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Redlands teacher guides students’ out-of-this-world experiments – Redlands Daily Facts

Paul DeVoe’s physics classes are about more than monitoring quasars with a radio telescope, determining trajectories and solving equations. In the middle of a pandemic it’s also important to the Redlands High School teacher that his students have hope and learn how to think for themselves.

On Jan. 24, DeVoe was one of eight nominees from Corona to Blythe at the California League of High Schools District 10 Educator of the Year ceremony, held virtually due to coronavirus precautions.

Redlands High School physics teacher Paul DeVoe (Photo courtesy of the Redlands Unified School District)

He didn’t take home the title, which went to Keith Brockie, an art teacher at Arroyo Valley High in San Bernardino, but DeVoe was the only educator of the group to mention having students send experiments to the International Space Station.

DeVoe, who has been teaching for more than three decades, told attendees about his favorite parts of teaching, starting with “the joy of seeing the spark of a student understanding something.”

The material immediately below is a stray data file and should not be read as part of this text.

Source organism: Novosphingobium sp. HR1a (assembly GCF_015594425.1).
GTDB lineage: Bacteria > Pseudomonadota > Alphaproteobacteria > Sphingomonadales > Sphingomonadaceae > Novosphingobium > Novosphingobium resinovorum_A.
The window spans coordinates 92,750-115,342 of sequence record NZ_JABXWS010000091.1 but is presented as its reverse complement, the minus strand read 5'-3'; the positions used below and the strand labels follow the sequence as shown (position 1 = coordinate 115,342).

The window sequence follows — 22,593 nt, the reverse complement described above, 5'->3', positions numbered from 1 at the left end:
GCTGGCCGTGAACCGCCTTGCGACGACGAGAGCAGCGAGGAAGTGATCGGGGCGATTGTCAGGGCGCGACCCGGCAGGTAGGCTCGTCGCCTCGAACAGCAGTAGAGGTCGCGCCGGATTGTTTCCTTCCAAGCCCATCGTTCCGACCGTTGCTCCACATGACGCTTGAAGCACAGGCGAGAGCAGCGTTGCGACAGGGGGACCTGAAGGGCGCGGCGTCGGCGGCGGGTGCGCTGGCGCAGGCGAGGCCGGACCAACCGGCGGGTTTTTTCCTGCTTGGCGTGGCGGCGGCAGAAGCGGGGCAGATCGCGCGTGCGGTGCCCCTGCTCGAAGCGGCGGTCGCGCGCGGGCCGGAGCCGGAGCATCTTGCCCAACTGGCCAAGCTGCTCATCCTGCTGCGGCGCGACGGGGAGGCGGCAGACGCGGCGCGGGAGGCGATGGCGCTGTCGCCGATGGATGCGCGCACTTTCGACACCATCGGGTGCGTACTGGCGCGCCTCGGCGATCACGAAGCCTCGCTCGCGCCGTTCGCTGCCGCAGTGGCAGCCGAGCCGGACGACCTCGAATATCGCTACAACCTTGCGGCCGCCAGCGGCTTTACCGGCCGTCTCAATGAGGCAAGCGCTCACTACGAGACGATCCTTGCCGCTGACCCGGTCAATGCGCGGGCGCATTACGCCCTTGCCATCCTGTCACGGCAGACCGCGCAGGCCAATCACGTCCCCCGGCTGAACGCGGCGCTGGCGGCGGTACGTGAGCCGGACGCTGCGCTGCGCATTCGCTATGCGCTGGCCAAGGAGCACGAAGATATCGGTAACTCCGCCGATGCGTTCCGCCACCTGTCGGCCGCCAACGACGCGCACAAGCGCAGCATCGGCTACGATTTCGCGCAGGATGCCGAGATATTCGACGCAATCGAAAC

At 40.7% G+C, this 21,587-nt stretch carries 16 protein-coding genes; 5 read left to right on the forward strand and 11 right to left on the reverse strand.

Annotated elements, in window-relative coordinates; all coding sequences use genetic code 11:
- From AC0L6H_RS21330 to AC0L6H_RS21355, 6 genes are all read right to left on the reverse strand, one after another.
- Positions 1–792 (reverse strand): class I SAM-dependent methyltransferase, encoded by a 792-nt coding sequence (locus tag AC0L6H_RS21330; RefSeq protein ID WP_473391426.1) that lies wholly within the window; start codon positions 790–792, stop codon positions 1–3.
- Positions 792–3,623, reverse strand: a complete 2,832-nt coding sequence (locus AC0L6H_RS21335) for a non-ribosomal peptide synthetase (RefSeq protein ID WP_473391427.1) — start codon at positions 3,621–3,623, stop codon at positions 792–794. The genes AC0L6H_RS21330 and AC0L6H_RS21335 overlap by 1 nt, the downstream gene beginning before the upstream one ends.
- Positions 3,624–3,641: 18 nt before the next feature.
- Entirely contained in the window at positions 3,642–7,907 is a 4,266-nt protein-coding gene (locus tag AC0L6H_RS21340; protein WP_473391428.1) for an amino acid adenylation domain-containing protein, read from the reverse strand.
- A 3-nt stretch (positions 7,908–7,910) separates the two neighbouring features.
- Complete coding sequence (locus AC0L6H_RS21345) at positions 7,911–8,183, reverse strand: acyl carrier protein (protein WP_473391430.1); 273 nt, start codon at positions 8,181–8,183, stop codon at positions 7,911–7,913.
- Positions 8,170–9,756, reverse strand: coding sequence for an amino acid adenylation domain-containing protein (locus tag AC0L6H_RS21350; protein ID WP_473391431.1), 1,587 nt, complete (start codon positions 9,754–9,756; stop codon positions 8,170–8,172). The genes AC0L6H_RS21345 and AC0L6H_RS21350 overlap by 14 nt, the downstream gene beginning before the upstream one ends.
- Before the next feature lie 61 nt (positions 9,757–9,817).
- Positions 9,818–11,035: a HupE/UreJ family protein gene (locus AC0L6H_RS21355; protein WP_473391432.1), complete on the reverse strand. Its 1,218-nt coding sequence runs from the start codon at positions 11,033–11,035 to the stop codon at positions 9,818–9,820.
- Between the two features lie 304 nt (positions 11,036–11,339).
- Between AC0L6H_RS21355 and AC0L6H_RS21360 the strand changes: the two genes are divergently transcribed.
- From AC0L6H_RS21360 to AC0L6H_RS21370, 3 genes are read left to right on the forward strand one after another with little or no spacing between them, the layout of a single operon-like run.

Currently his students are monitoring air quality, taking photos and explaining the physics behind them, programming robots to navigate a maze, making holograms, soldering together radios, building and demonstrating their own musical instruments, and more.

Twice in the past two years his students sent an experiment to the space station through the Student Spaceflight Experiments Program comparing the effect of zero gravity on lemongrass growth.

Maximilian Floridia, a former student who led the crew working on that experiment, said the most important lesson he learned from his teacher “is how exciting, practical, and collaborative science can be.”

In an emailed statement, he called DeVoe’s class inspiring.

While working on the project, Floridia wrote, DeVoe “approached our research with a strong curiosity that often fostered discussions and made us want to continue experimenting.”

Honors Physics and AP Physics student Kailana Nishiura was also inspired.

“One of the most eye-opening moments for me was when I used mathematical formulas to predict the landing spot of a projectile before it was shot,” Nishiura said in an emailed statement. “I had never done anything like this before, and it was exciting to see how knowledge could be applied directly to real life.”

Ben Otter, class of 2023, said in an emailed statement that he couldn’t remember the last time DeVoe lectured to his students.

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